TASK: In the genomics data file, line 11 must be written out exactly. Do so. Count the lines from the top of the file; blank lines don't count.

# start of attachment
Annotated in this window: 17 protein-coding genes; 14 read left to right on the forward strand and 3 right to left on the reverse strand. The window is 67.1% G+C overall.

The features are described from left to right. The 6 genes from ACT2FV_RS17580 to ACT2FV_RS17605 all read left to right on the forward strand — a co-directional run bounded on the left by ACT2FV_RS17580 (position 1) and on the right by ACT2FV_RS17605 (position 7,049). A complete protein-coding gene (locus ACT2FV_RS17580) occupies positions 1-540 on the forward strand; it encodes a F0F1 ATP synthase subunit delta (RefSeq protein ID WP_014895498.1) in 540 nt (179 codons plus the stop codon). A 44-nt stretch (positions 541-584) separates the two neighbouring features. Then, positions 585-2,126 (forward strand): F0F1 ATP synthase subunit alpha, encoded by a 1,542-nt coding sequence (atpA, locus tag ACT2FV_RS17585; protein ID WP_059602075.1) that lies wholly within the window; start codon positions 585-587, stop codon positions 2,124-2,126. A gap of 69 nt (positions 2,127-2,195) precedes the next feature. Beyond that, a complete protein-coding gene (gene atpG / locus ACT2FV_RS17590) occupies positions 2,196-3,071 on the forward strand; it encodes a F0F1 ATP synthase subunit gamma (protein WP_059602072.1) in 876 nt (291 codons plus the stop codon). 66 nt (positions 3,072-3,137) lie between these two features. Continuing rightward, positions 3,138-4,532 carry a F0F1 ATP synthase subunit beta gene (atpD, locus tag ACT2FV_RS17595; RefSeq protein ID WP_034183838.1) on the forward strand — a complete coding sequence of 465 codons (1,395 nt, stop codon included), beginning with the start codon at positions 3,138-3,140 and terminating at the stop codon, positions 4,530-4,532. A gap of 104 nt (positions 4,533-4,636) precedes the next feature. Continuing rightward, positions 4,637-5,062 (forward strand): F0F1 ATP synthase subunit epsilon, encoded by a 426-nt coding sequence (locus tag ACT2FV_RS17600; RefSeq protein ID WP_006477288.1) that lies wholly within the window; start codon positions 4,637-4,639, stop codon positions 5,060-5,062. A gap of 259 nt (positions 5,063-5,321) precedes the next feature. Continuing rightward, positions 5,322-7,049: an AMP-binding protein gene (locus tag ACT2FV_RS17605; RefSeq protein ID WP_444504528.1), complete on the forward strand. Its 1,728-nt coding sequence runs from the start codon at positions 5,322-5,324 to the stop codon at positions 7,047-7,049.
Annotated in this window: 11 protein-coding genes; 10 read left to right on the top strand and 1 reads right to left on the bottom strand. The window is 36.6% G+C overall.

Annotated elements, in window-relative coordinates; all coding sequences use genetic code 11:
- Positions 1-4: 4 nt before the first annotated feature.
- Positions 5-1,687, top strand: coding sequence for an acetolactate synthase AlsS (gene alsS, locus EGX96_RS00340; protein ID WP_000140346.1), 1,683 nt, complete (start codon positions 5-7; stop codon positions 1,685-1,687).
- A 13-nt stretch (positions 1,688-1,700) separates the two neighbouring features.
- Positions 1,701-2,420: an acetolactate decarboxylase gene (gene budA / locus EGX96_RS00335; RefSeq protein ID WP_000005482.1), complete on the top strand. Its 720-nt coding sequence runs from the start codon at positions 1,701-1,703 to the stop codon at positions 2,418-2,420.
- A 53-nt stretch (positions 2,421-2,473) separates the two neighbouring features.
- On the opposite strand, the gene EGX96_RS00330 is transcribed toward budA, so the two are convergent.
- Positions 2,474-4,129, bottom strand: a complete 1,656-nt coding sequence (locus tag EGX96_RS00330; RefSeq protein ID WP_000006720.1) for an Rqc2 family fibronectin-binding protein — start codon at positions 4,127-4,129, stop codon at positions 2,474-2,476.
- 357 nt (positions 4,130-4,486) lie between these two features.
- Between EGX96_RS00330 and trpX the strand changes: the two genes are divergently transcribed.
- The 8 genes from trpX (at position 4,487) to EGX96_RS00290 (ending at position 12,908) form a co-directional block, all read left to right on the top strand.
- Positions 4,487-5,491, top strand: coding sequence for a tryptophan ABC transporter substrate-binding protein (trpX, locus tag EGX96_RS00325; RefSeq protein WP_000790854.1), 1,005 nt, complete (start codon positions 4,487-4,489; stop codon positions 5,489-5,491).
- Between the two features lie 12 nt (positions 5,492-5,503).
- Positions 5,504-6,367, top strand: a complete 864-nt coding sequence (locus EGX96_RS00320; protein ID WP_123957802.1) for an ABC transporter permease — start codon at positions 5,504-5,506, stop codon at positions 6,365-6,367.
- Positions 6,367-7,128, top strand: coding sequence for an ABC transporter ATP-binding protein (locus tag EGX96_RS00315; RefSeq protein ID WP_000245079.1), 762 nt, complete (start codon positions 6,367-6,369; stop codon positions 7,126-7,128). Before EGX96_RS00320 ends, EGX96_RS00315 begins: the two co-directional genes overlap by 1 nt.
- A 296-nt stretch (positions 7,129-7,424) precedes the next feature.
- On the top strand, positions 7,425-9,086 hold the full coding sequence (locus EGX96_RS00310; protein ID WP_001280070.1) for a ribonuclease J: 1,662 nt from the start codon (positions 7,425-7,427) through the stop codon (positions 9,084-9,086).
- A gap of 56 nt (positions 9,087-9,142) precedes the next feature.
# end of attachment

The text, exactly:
- Positions 2,474-4,129, bottom strand: a complete 1,656-nt coding sequence (locus tag EGX96_RS00330; RefSeq protein ID WP_000006720.1) for an Rqc2 family fibronectin-binding protein — start codon at positions 4,127-4,129, stop codon at positions 2,474-2,476.